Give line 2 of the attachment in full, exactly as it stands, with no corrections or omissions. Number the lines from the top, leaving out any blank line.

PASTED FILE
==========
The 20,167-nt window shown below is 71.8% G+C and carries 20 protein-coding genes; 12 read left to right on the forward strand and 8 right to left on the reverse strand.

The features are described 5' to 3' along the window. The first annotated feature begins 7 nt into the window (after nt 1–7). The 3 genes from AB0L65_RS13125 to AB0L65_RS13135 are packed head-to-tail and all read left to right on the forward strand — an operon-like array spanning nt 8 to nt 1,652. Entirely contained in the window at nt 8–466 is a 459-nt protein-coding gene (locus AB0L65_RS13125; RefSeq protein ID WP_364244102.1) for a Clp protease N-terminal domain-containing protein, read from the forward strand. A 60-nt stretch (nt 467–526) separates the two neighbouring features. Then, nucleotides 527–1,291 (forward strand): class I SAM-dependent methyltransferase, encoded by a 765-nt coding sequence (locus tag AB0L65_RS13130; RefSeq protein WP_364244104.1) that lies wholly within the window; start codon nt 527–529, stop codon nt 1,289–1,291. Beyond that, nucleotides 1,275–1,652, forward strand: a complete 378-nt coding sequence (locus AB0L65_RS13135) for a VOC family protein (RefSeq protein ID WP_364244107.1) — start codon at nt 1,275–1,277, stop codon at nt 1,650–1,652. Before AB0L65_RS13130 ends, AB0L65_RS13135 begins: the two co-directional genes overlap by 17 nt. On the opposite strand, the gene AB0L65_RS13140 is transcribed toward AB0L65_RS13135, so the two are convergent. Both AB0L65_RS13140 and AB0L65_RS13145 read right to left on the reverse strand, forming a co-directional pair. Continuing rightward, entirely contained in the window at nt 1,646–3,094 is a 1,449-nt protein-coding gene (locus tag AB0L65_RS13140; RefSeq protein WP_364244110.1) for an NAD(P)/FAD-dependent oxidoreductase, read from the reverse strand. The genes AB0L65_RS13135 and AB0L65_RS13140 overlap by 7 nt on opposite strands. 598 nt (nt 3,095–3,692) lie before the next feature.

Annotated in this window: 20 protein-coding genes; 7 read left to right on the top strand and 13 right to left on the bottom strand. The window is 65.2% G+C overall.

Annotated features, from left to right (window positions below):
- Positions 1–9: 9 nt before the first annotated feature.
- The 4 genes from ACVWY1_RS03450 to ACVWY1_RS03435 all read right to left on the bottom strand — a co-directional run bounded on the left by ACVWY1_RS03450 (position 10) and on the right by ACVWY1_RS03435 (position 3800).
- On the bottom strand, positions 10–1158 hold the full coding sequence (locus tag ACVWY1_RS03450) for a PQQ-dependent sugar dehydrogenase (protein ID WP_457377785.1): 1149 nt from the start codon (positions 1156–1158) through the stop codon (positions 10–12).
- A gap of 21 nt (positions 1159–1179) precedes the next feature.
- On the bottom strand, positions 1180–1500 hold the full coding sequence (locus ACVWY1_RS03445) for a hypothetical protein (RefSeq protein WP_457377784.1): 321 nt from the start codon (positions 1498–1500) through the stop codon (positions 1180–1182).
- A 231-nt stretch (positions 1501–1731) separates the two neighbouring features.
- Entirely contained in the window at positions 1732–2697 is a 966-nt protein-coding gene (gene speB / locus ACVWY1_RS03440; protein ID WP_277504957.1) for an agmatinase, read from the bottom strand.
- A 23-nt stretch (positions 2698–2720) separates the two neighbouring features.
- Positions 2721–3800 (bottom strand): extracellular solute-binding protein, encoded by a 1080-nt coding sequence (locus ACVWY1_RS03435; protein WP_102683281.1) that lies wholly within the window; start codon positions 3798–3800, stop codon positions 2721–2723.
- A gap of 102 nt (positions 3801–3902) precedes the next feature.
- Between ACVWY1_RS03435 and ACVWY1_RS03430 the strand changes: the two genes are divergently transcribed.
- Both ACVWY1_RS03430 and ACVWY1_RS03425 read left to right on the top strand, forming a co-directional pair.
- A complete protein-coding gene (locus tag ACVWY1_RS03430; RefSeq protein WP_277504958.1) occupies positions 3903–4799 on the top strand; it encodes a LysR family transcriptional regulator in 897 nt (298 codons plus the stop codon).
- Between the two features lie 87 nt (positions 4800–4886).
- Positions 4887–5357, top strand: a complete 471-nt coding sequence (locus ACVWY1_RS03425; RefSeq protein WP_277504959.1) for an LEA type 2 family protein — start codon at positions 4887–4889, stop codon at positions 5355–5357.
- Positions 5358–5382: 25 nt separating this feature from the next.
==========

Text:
The features are described 5' to 3' along the window. The first annotated feature begins 7 nt into the window (after nt 1–7). The 3 genes from AB0L65_RS13125 to AB0L65_RS13135 are packed head-to-tail and all read left to right on the forward strand — an operon-like array spanning nt 8 to nt 1,652. Entirely contained in the window at nt 8–466 is a 459-nt protein-coding gene (locus AB0L65_RS13125; RefSeq protein ID WP_364244102.1) for a Clp protease N-terminal domain-containing protein, read from the forward strand. A 60-nt stretch (nt 467–526) separates the two neighbouring features. Then, nucleotides 527–1,291 (forward strand): class I SAM-dependent methyltransferase, encoded by a 765-nt coding sequence (locus tag AB0L65_RS13130; RefSeq protein WP_364244104.1) that lies wholly within the window; start codon nt 527–529, stop codon nt 1,289–1,291. Beyond that, nucleotides 1,275–1,652, forward strand: a complete 378-nt coding sequence (locus AB0L65_RS13135) for a VOC family protein (RefSeq protein ID WP_364244107.1) — start codon at nt 1,275–1,277, stop codon at nt 1,650–1,652. Before AB0L65_RS13130 ends, AB0L65_RS13135 begins: the two co-directional genes overlap by 17 nt. On the opposite strand, the gene AB0L65_RS13140 is transcribed toward AB0L65_RS13135, so the two are convergent. Both AB0L65_RS13140 and AB0L65_RS13145 read right to left on the reverse strand, forming a co-directional pair. Continuing rightward, entirely contained in the window at nt 1,646–3,094 is a 1,449-nt protein-coding gene (locus tag AB0L65_RS13140; RefSeq protein WP_364244110.1) for an NAD(P)/FAD-dependent oxidoreductase, read from the reverse strand. The genes AB0L65_RS13135 and AB0L65_RS13140 overlap by 7 nt on opposite strands. 598 nt (nt 3,095–3,692) lie before the next feature.